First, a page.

A Comparison of Minimum Wage Effects on Franchise and Non-Franchise Businesses
Sponsored by the Employment Policies Institute
One unique feature of recent local minimum wage battles is the focus on franchise businesses.
In Seattle, for instance, a minimum wage of $15 took effect in 2015 with multiple phase-in paths that depend on the business size (as measured by number of employees), with smaller businesses being granted more time to adapt to the mandate. Under the Seattle law, an independent, locally-owned franchise business is treated like the larger corporate entity from which the franchise business gets its brand-name and trademark.
Justifying this treatment, Brian Surrat, director of the city’s Office of Economic Development, stated “franchises are different, in that they are part of a network, with built-in economies of scale and support with advertising, supply chain management and menus.” Similarly, Washington State’s Attorney General Robert Ferguson, in a brief defending Seattle’s law before the 9th District Court of Appeals stated, “franchisees enjoy a unique economic advantage that gives them the ability to more easily absorb an accelerated wage phase-in.”
In fact, a new national survey of mostly-small businesses shows that minimum wage increases being considered by some cities will likely have a more negative impact on franchise businesses. Conducted by Dr. Lloyd Cordor for the Employment Policies Institute, this survey of franchise business owners (n=307) and non-franchise business owners (n=305) focused on eight key industries such as restaurants and hotels that typically have a larger share of minimum wage employees.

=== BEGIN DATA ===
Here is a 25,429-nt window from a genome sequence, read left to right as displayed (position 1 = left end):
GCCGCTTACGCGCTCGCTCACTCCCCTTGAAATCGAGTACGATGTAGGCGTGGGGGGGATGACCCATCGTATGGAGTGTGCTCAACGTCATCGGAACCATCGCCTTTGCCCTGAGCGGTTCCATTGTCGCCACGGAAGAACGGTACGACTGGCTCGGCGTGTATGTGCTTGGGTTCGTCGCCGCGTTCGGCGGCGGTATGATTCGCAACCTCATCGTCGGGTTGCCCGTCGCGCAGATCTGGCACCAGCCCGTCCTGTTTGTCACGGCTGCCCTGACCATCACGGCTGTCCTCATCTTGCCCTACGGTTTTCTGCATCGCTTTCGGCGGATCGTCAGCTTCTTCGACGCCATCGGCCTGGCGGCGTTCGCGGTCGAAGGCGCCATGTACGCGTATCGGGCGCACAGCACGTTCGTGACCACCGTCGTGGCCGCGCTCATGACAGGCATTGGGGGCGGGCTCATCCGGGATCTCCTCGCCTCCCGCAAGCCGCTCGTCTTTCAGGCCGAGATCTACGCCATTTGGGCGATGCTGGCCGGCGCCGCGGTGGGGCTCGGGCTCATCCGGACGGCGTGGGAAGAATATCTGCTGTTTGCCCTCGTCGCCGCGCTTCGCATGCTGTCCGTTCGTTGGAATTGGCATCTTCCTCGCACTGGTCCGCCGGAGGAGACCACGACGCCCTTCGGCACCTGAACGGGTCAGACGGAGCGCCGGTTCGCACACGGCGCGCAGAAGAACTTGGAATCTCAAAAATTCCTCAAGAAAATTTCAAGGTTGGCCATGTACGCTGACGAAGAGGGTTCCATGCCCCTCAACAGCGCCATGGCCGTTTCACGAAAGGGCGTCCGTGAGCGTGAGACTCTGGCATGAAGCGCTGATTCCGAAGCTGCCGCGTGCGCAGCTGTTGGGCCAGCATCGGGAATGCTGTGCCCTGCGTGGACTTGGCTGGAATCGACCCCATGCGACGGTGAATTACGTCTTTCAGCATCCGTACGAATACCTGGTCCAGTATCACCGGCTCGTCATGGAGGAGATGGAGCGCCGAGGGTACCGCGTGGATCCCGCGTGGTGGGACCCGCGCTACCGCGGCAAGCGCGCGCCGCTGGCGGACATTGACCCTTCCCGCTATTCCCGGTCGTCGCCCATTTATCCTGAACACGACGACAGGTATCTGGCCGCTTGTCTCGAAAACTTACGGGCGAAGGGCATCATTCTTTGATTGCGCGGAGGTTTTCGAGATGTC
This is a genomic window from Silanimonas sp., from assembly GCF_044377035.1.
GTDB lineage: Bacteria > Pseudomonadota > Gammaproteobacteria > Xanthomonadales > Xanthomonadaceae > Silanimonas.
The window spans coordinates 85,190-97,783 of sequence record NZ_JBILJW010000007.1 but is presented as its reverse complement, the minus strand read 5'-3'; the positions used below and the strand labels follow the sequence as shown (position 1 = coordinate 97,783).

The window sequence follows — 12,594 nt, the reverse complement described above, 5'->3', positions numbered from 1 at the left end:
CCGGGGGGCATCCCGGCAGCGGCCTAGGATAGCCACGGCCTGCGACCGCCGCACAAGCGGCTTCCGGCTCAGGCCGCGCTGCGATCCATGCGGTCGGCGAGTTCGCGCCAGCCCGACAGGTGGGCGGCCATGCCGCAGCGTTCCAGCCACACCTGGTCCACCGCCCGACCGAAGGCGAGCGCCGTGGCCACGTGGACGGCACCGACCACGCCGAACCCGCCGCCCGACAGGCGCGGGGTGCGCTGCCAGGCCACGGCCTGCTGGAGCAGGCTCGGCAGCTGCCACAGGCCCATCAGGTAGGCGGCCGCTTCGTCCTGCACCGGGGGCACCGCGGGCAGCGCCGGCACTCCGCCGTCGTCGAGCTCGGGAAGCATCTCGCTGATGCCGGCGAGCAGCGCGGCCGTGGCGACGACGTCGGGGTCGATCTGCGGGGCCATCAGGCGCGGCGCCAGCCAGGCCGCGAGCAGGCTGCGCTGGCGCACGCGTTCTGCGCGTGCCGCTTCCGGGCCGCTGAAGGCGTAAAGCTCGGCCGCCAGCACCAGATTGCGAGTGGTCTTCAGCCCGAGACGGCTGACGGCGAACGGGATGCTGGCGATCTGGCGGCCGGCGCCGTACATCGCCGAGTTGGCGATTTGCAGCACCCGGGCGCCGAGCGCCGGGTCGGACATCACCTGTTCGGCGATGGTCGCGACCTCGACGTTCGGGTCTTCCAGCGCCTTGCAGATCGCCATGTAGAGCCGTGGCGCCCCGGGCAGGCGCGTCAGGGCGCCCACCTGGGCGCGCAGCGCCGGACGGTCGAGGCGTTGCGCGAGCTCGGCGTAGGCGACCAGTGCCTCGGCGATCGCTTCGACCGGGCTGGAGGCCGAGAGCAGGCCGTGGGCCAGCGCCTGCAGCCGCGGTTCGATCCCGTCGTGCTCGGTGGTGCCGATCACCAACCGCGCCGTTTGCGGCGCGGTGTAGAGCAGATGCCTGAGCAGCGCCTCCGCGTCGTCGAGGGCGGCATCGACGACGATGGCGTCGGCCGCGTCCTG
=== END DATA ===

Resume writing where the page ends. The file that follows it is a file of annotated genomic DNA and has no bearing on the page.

The survey finds that franchise businesses are more likely to employ minimum wage workers than other businesses, and are more likely to take offsetting steps to manage the increased labor costs. Despite the claim that franchise businesses have unique economic advantages and can manage the cost increases more easily than non-franchise businesses, the survey results show the opposite to be the case.
Download the full pdf report. (22 pages)